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Understanding the opportunities for operators in healthcare

Wearable devices, secure online consultations, and remote procedures like robotic surgery will improve resource efficiency and meet consumer demands for greater convenience and freedom of choice. This technological transformation of the healthcare sector offers numerous opportunities for telecom operators to penetrate new value chains and initiate partnerships that benefit the entire ecosystem.

Collaboration is crucial

In our report, The 5G Business Potential, we analyse the 5G business opportunity that comes from industrial digitalization in eight key global industries. In healthcare, we predict a USD 76 billion revenue opportunity in 2026 for operators addressing healthcare transformation with 5G. For transformation to succeed, collaboration between different players is essential.

Healthcare officials cross the industry place telecom operators at the top of the list when it comes to partnerships – above app developers and pharmaceutical companies.

Eighty-six percent of cross-industry decision makers included in the Ericsson ConsumerLab report, From Healthcare to Homecare, believe operators could provide system integration along with app and service development – in addition to their roles as network providers.

Whom do they want to partner with
Create your 5G business now

Create your 5G business now

We foresee that operators can address a USD 582 billion global market opportunity leveraging 5G technology for industry digitalization. Learn more about the 5G business potential in our new report.

From Healthcare to Homecare

From Healthcare to Homecare

The latest Ericsson ConsumerLab report reveals consumer and industry insights on the impact of 5G on the future of healthcare and its transformation across preventative, routine and post-operative care.

Decentralizing care

Several areas will emerge for operators to enter the healthcare value chain and drive its transformation, including hospital applications – virtual reality used in medical training, telemetry and online booking systems – and real-time medical data management.

Use case categories in healthcare

The area that holds the most promise for operators addressing this industry with 5G is patient applications used outside of traditional hospital environments. Examples of use cases in this category include precision medicine, online consultations and applications to monitor health and administer medication remotely to better manage chronic ailments.(Ericsson’s study The 5G business potential - Industry digitalization and the untapped opportunities for operators)

Telecom operator revenue potential in addressing healthcare industry digitalization with 5G

Hospitals turn into data centers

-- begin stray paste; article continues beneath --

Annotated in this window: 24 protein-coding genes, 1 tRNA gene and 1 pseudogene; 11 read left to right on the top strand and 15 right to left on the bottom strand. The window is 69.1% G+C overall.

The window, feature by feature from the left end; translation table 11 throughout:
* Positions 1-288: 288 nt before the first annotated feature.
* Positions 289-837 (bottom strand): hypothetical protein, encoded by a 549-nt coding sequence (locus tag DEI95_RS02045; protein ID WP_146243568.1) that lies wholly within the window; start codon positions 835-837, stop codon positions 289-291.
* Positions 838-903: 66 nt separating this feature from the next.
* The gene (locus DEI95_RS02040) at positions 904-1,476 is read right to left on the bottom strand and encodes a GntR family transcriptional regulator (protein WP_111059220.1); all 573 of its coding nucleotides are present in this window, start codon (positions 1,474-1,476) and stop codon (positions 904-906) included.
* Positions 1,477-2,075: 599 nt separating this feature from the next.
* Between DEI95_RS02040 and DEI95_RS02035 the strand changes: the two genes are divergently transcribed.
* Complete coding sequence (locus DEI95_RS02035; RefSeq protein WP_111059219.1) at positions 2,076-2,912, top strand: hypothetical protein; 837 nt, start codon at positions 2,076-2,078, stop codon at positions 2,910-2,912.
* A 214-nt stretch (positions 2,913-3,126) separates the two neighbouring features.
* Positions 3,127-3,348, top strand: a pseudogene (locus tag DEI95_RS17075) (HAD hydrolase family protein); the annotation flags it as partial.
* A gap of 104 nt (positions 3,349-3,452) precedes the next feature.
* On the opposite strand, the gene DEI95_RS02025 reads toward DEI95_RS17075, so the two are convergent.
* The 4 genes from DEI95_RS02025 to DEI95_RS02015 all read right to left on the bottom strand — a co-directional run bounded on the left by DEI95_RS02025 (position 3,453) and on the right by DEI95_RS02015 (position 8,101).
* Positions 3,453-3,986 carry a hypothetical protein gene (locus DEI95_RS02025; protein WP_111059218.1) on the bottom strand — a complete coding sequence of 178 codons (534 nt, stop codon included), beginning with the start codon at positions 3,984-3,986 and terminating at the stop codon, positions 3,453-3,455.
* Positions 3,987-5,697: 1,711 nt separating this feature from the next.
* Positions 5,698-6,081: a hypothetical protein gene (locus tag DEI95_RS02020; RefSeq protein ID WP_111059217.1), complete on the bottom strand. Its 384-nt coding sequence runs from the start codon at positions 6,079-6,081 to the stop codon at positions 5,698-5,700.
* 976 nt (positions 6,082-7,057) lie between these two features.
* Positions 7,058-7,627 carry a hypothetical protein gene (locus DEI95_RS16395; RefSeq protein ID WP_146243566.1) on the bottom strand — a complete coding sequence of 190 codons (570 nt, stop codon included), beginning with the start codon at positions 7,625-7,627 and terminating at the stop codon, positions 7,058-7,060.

In order for the transformation of patient applications to happen, patient data will need to be stored centrally, effectively turning hospitals into data centers and doctors into data scientists. Patients will get online access to a central repository of medical records to help them easily manage the quality and efficiency of their care. 45 percent of the cross-industry experts consider this a breakthrough in healthcare provisioning, while 47 percent of telecom decision makers say that secure access is a key challenge.

5G will certainly bring the ability to stay in touch with the patient through these monitoring technologies, whether it’s out in the field with an ambulance or in the patient’s home.”

Hospital IT, US

Remote monitoring

When it comes to battery life, 42 percent of cross-industry decision makers expect 5G to enable devices to consume less power which is key in remote monitoring situations.

Current consumer-grade wearables are widely used for preventative measures but are not considered sufficiently accurate or reliable for diagnosis. In addition, for liability reasons, patients’ smartphones cannot be relied upon for connectivity. For their part, wearables require high-frequency updates from a central repository but at low-data rates. 5G connectivity is not limited to wearables; it also enables patients to carry a medical-grade 5G router that then connects to various wearables using Bluetooth.

Remote procedures

Robotic surgery is already happening today in operating theatres, but with the surgeon standing next to the robot rather than remotely. Nearly half (48 percent) of consumers feel that remote robotic surgery would be acceptable yet sixty-one percent believe such procedures are risky as they rely on the internet. Such procedures are conducted using haptic feedback and high definition image streaming demanding low-latency and high throughput communication.

5G networks are essential to the provision of remote services yet the demands from the evolving healthcare sector on technology are high.

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Read more about the 5G trials with Kings College
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